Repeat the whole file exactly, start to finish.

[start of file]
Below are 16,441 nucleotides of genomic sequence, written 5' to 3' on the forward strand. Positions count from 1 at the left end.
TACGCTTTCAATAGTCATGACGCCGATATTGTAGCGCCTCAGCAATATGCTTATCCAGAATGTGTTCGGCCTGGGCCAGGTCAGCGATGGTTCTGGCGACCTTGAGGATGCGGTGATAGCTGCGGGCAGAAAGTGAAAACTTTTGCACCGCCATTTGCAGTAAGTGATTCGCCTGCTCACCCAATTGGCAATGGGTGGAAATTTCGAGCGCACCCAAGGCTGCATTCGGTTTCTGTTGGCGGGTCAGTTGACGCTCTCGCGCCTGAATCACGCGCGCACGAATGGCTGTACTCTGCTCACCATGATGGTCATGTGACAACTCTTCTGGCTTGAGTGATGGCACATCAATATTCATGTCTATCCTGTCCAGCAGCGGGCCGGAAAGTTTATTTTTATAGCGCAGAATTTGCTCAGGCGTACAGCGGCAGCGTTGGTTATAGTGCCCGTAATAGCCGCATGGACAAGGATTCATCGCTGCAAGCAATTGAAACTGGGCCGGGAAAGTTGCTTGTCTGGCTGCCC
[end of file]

Below are 16,441 nucleotides of genomic sequence, written 5' to 3' on the forward strand. Positions count from 1 at the left end.
TACGCTTTCAATAGTCATGACGCCGATATTGTAGCGCCTCAGCAATATGCTTATCCAGAATGTGTTCGGCCTGGGCCAGGTCAGCGATGGTTCTGGCGACCTTGAGGATGCGGTGATAGCTGCGGGCAGAAAGTGAAAACTTTTGCACCGCCATTTGCAGTAAGTGATTCGCCTGCTCACCCAATTGGCAATGGGTGGAAATTTCGAGCGCACCCAAGGCTGCATTCGGTTTCTGTTGGCGGGTCAGTTGACGCTCTCGCGCCTGAATCACGCGCGCACGAATGGCTGTACTCTGCTCACCATGATGGTCATGTGACAACTCTTCTGGCTTGAGTGATGGCACATCAATATTCATGTCTATCCTGTCCAGCAGCGGGCCGGAAAGTTTATTTTTATAGCGCAGAATTTGCTCAGGCGTACAGCGGCAGCGTTGGTTATAGTGCCCGTAATAGCCGCATGGACAAGGATTCATCGCTGCAAGCAATTGAAACTGGGCCGGGAAAGTTGCTTGTCTGGCTGCCC